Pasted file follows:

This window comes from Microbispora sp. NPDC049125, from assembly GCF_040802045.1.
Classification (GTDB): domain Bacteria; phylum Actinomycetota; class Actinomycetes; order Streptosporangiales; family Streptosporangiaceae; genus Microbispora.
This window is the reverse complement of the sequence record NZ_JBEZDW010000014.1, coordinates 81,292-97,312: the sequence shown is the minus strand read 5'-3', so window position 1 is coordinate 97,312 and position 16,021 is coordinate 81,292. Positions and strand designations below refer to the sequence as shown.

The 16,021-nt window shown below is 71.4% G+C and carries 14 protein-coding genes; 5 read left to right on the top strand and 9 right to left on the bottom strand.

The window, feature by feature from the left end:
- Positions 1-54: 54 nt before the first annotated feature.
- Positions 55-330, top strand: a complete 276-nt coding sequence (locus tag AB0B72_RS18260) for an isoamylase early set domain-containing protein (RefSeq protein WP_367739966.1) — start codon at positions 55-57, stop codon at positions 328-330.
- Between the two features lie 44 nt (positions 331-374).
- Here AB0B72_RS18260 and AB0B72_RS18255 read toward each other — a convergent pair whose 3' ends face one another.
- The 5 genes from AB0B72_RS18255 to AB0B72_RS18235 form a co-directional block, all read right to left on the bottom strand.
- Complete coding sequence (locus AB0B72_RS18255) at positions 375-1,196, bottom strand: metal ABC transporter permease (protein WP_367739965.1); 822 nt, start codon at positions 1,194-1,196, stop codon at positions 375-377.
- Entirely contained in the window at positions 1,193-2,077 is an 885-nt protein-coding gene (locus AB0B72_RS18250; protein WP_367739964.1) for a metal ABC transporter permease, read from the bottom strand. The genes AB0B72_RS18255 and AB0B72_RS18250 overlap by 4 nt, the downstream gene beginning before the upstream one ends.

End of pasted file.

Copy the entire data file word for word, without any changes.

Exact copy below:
This window comes from Microbispora sp. NPDC049125, from assembly GCF_040802045.1.
Classification (GTDB): domain Bacteria; phylum Actinomycetota; class Actinomycetes; order Streptosporangiales; family Streptosporangiaceae; genus Microbispora.
This window is the reverse complement of the sequence record NZ_JBEZDW010000014.1, coordinates 81,292-97,312: the sequence shown is the minus strand read 5'-3', so window position 1 is coordinate 97,312 and position 16,021 is coordinate 81,292. Positions and strand designations below refer to the sequence as shown.

The 16,021-nt window shown below is 71.4% G+C and carries 14 protein-coding genes; 5 read left to right on the top strand and 9 right to left on the bottom strand.

The window, feature by feature from the left end:
- Positions 1-54: 54 nt before the first annotated feature.
- Positions 55-330, top strand: a complete 276-nt coding sequence (locus tag AB0B72_RS18260) for an isoamylase early set domain-containing protein (RefSeq protein WP_367739966.1) — start codon at positions 55-57, stop codon at positions 328-330.
- Between the two features lie 44 nt (positions 331-374).
- Here AB0B72_RS18260 and AB0B72_RS18255 read toward each other — a convergent pair whose 3' ends face one another.
- The 5 genes from AB0B72_RS18255 to AB0B72_RS18235 form a co-directional block, all read right to left on the bottom strand.
- Complete coding sequence (locus AB0B72_RS18255) at positions 375-1,196, bottom strand: metal ABC transporter permease (protein WP_367739965.1); 822 nt, start codon at positions 1,194-1,196, stop codon at positions 375-377.
- Entirely contained in the window at positions 1,193-2,077 is an 885-nt protein-coding gene (locus AB0B72_RS18250; protein WP_367739964.1) for a metal ABC transporter permease, read from the bottom strand. The genes AB0B72_RS18255 and AB0B72_RS18250 overlap by 4 nt, the downstream gene beginning before the upstream one ends.